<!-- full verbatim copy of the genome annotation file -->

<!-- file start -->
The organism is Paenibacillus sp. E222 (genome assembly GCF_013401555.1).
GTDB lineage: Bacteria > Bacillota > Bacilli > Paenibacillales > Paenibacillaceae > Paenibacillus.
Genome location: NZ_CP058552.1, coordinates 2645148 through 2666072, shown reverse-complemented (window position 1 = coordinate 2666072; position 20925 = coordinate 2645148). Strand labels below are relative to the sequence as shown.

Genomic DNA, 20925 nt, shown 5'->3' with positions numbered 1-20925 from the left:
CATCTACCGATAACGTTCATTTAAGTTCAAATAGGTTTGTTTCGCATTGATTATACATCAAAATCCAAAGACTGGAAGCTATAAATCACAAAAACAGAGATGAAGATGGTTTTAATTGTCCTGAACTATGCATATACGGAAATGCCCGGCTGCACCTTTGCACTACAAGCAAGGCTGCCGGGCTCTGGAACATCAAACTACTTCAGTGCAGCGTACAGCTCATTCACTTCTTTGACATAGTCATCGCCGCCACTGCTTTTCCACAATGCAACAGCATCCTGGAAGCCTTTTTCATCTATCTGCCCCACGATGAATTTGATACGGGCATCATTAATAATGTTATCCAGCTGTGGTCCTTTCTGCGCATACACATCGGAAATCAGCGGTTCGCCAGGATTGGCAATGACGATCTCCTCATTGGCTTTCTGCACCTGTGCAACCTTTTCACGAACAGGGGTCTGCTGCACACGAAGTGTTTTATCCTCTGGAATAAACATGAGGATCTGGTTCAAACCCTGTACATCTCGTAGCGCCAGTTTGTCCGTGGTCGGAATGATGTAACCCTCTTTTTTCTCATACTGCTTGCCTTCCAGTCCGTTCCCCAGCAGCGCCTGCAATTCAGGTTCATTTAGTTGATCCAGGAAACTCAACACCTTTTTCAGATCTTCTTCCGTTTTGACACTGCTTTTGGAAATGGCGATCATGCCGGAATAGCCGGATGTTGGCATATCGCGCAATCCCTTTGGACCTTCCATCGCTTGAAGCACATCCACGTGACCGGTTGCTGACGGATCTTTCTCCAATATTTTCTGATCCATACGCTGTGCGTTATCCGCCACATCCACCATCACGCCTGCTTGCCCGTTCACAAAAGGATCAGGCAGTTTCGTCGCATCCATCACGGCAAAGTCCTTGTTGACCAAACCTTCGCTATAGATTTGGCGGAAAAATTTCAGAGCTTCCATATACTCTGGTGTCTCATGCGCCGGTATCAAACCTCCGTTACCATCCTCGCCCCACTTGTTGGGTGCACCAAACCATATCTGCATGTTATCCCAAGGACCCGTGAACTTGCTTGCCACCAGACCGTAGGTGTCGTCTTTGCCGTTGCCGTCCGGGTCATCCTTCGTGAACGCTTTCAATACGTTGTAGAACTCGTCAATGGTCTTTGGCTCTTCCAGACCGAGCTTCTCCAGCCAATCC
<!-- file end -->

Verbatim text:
The organism is Paenibacillus sp. E222 (genome assembly GCF_013401555.1).
GTDB lineage: Bacteria > Bacillota > Bacilli > Paenibacillales > Paenibacillaceae > Paenibacillus.
Genome location: NZ_CP058552.1, coordinates 2645148 through 2666072, shown reverse-complemented (window position 1 = coordinate 2666072; position 20925 = coordinate 2645148). Strand labels below are relative to the sequence as shown.

Genomic DNA, 20925 nt, shown 5'->3' with positions numbered 1-20925 from the left:
CATCTACCGATAACGTTCATTTAAGTTCAAATAGGTTTGTTTCGCATTGATTATACATCAAAATCCAAAGACTGGAAGCTATAAATCACAAAAACAGAGATGAAGATGGTTTTAATTGTCCTGAACTATGCATATACGGAAATGCCCGGCTGCACCTTTGCACTACAAGCAAGGCTGCCGGGCTCTGGAACATCAAACTACTTCAGTGCAGCGTACAGCTCATTCACTTCTTTGACATAGTCATCGCCGCCACTGCTTTTCCACAATGCAACAGCATCCTGGAAGCCTTTTTCATCTATCTGCCCCACGATGAATTTGATACGGGCATCATTAATAATGTTATCCAGCTGTGGTCCTTTCTGCGCATACACATCGGAAATCAGCGGTTCGCCAGGATTGGCAATGACGATCTCCTCATTGGCTTTCTGCACCTGTGCAACCTTTTCACGAACAGGGGTCTGCTGCACACGAAGTGTTTTATCCTCTGGAATAAACATGAGGATCTGGTTCAAACCCTGTACATCTCGTAGCGCCAGTTTGTCCGTGGTCGGAATGATGTAACCCTCTTTTTTCTCATACTGCTTGCCTTCCAGTCCGTTCCCCAGCAGCGCCTGCAATTCAGGTTCATTTAGTTGATCCAGGAAACTCAACACCTTTTTCAGATCTTCTTCCGTTTTGACACTGCTTTTGGAAATGGCGATCATGCCGGAATAGCCGGATGTTGGCATATCGCGCAATCCCTTTGGACCTTCCATCGCTTGAAGCACATCCACGTGACCGGTTGCTGACGGATCTTTCTCCAATATTTTCTGATCCATACGCTGTGCGTTATCCGCCACATCCACCATCACGCCTGCTTGCCCGTTCACAAAAGGATCAGGCAGTTTCGTCGCATCCATCACGGCAAAGTCCTTGTTGACCAAACCTTCGCTATAGATTTGGCGGAAAAATTTCAGAGCTTCCATATACTCTGGTGTCTCATGCGCCGGTATCAAACCTCCGTTACCATCCTCGCCCCACTTGTTGGGTGCACCAAACCATATCTGCATGTTATCCCAAGGACCCGTGAACTTGCTTGCCACCAGACCGTAGGTGTCGTCTTTGCCGTTGCCGTCCGGGTCATCCTTCGTGAACGCTTTCAATACGTTGTAGAACTCGTCAATGGTCTTTGGCTCTTCCAGACCGAGCTTCTCCAGCCAATCC